All four programs serve about 1,100 students, or 4.2 percent of the approximately 26,000 TPS students.
So, is the current lame duck superintendent being honest with us? Were all programs evaluated and sent to board members for review?
TPS has strategically identified programs or services and offered them in sacrifice to create the greatest amount of emotional turmoil. Logic takes a holiday when proposed cuts appear callous and target programs perceived by many to be valuable and enriching. They seem even more heartless because TPS has not developed nor articulated a set of criteria by which they will make these cuts. Angst always runs higher when you cannot reasonably predict what will happen in these situations.
In the end, it is to the advantage of the entrenched educational elite to ensure that everybody’s ox gets gored and that emotions prevent clear thinking regarding a levy that will drain $18 million from the private sector of our local economy.
How else do you pass a levy in these economic times when TPS has been less than forthcoming about its operations and where great public cynicism regarding the safety and efficacious use of taxpayer dollars is evident?
Steven Flagg is a community activist and education advocate. For more information, visit www.tpsinfo.com.
The market, after a brief correction, has turned up recently and demonstrated notable strength, even after its substantial rally since bottoming in March of 2009. However, lately many well-informed market technicians (e.g.: Corey Rosenbloom) have been sighting frightening similarities between the current rally and the market’s all-time nominal peak in 2007.
Similarities have been noted both in stock market charts, as well as among other indicators like the Volatility Index (VIX). While similar chart formations may or may not be coincidence, the VIX has demonstrated a remarkable amount of complacency in the financial markets.
Considering the pain investors have been subject to over the past couple years, it is incredible that the perceived risk in the market (as evidenced by the VIX) is as low as it is currently.
All of these things tell us that, though it has continued to demonstrate strength as of late, the markets are quite likely poised to head back down.
However, if the markets do head lower, which they undoubtedly will at some point they will, rest assured that it’s not the end of the world. Since the time of Christ people have been saying ‘the end is near.’ So far, they’ve all been wrong.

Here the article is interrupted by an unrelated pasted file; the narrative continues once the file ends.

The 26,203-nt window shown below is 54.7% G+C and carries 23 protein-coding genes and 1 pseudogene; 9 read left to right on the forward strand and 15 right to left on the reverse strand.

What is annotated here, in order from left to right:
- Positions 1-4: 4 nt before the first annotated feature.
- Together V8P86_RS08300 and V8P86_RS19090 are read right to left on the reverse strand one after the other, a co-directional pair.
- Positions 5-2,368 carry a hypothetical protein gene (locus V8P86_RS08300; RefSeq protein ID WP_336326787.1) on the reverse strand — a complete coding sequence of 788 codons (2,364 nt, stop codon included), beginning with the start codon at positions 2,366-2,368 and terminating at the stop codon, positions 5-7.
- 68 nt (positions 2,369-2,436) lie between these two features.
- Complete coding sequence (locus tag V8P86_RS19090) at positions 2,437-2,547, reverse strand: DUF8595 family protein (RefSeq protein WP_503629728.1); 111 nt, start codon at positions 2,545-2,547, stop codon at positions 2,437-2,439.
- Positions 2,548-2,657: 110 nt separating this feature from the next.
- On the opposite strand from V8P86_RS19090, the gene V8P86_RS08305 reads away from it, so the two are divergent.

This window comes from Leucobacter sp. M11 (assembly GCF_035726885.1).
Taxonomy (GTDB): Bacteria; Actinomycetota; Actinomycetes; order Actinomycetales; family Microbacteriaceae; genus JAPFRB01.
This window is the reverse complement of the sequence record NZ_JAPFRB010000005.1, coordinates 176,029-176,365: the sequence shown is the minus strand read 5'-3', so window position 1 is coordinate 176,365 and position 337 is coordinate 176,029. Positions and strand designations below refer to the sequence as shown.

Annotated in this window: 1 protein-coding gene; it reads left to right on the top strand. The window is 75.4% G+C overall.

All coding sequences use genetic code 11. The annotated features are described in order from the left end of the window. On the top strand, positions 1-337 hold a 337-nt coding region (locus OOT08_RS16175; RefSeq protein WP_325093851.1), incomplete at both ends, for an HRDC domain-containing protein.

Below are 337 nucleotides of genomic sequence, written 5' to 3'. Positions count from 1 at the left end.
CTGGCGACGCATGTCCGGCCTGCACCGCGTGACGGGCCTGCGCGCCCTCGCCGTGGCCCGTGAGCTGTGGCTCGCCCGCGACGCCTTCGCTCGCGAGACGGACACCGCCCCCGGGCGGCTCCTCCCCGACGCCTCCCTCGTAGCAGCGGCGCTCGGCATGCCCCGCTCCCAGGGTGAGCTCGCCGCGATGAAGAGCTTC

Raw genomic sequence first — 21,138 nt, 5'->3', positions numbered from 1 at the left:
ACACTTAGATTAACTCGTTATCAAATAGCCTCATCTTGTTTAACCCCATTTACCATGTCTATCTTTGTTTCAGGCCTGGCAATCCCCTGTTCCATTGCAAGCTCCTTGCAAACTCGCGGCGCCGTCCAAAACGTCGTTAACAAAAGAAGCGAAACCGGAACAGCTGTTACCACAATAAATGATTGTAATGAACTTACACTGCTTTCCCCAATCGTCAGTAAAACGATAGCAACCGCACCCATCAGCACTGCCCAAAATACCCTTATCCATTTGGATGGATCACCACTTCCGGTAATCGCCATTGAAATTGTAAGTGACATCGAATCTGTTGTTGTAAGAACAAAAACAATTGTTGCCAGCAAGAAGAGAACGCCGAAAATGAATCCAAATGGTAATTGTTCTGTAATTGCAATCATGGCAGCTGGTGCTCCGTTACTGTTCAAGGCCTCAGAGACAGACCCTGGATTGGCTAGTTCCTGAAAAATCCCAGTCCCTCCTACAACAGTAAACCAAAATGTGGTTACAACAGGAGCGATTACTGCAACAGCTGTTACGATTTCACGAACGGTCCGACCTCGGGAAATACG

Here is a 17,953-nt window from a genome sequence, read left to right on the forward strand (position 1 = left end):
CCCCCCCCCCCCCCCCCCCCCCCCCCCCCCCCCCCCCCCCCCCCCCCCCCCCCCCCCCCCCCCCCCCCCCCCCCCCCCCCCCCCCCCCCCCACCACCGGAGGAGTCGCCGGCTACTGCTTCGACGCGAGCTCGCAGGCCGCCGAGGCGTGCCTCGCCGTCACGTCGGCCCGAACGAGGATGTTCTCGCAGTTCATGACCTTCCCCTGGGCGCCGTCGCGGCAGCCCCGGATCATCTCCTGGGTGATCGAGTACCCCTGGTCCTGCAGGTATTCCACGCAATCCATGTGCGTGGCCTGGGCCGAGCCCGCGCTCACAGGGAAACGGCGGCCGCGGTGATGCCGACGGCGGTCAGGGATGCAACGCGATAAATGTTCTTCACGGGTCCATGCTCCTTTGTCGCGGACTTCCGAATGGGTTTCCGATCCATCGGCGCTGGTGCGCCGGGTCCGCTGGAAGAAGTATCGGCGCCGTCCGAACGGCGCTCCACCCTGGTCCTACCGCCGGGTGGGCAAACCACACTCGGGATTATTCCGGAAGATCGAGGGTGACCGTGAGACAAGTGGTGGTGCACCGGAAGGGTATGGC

Unfortunately, people are cursed with short term memories. This works in many ways; complacency develops quickly, fear spreads when things are near their worst, and excitement catches hold when fads are near their peaks.
An example: A few months ago, when gold was near its highs (thus far) many people were screaming that it was going to the moon. You couldn’t turn on a TV or open a newspaper without seeing an ad to buy gold. At that time we warned that there was simply too much hype and the run in gold was probably near its end for the time being.
So far all those celebrities touting gold have been wrong. While they shouted that the dollar was going to zero, the dollar has rebounded lately, and is likely to continue doing so. In fact, what we are now witnessing is most likely the beginning of a long-term trend, which will see a strengthening dollar and resurgence in US manufacturing, as discussed in previous articles.
Periodically it’s good for people to step back and look at the big picture. When the markets change direction, for example, that certainly doesn’t mean that there isn’t money to be made. Investors simply have to smarten up, and dedicate time and energy to outwitting the masses.
Quite often, looking at the big picture is, or should be, a humbling experience (maybe that’s why it’s so rarely done). Keeping with our example of the markets; while many investors think they know how markets should behave, and trade as if trying to bend markets to their will, a change of perspective can prove helpful.
The best analogy that comes to mind, as related to investing, is that of riding a bull. Any perception control is simply your imagination; have no premonitions that you can make that beast submit to your will, they will only end in heartbreak. Instead, just hold on when you can manage, and get off when you’re not sure what you’re doing so you can re-center and saddle back up.